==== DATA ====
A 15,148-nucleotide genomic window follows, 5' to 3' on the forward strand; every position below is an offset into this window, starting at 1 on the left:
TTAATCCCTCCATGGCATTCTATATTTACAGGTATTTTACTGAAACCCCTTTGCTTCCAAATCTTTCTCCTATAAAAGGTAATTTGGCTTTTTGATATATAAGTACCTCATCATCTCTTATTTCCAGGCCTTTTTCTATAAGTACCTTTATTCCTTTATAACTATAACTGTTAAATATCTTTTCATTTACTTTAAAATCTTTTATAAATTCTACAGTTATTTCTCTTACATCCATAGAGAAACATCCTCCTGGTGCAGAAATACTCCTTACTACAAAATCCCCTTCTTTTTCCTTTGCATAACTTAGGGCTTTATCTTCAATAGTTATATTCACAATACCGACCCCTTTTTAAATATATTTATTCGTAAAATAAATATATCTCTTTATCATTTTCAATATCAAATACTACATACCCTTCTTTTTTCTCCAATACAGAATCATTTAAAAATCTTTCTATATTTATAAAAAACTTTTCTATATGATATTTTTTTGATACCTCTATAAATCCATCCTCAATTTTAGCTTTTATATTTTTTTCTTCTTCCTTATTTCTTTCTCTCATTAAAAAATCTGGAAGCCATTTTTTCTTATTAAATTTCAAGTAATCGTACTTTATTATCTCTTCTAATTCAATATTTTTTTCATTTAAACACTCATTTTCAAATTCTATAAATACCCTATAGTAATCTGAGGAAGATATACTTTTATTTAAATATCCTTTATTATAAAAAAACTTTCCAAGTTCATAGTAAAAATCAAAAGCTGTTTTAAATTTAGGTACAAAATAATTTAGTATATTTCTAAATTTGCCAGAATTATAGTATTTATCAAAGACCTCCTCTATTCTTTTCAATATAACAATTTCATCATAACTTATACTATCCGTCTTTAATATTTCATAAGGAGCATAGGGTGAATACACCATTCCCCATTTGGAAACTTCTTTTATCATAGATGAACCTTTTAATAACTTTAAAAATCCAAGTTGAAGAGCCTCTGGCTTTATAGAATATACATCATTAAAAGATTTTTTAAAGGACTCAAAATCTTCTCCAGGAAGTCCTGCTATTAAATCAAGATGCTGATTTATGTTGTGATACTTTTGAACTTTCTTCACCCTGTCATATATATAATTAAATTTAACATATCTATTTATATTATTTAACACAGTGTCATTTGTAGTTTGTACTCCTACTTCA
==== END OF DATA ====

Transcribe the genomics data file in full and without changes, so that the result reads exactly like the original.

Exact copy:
A 15,148-nucleotide genomic window follows, 5' to 3' on the forward strand; every position below is an offset into this window, starting at 1 on the left:
TTAATCCCTCCATGGCATTCTATATTTACAGGTATTTTACTGAAACCCCTTTGCTTCCAAATCTTTCTCCTATAAAAGGTAATTTGGCTTTTTGATATATAAGTACCTCATCATCTCTTATTTCCAGGCCTTTTTCTATAAGTACCTTTATTCCTTTATAACTATAACTGTTAAATATCTTTTCATTTACTTTAAAATCTTTTATAAATTCTACAGTTATTTCTCTTACATCCATAGAGAAACATCCTCCTGGTGCAGAAATACTCCTTACTACAAAATCCCCTTCTTTTTCCTTTGCATAACTTAGGGCTTTATCTTCAATAGTTATATTCACAATACCGACCCCTTTTTAAATATATTTATTCGTAAAATAAATATATCTCTTTATCATTTTCAATATCAAATACTACATACCCTTCTTTTTTCTCCAATACAGAATCATTTAAAAATCTTTCTATATTTATAAAAAACTTTTCTATATGATATTTTTTTGATACCTCTATAAATCCATCCTCAATTTTAGCTTTTATATTTTTTTCTTCTTCCTTATTTCTTTCTCTCATTAAAAAATCTGGAAGCCATTTTTTCTTATTAAATTTCAAGTAATCGTACTTTATTATCTCTTCTAATTCAATATTTTTTTCATTTAAACACTCATTTTCAAATTCTATAAATACCCTATAGTAATCTGAGGAAGATATACTTTTATTTAAATATCCTTTATTATAAAAAAACTTTCCAAGTTCATAGTAAAAATCAAAAGCTGTTTTAAATTTAGGTACAAAATAATTTAGTATATTTCTAAATTTGCCAGAATTATAGTATTTATCAAAGACCTCCTCTATTCTTTTCAATATAACAATTTCATCATAACTTATACTATCCGTCTTTAATATTTCATAAGGAGCATAGGGTGAATACACCATTCCCCATTTGGAAACTTCTTTTATCATAGATGAACCTTTTAATAACTTTAAAAATCCAAGTTGAAGAGCCTCTGGCTTTATAGAATATACATCATTAAAAGATTTTTTAAAGGACTCAAAATCTTCTCCAGGAAGTCCTGCTATTAAATCAAGATGCTGATTTATGTTGTGATACTTTTGAACTTTCTTCACCCTGTCATATATATAATTAAATTTAACATATCTATTTATATTATTTAACACAGTGTCATTTGTAGTTTGTACTCCTACTTCA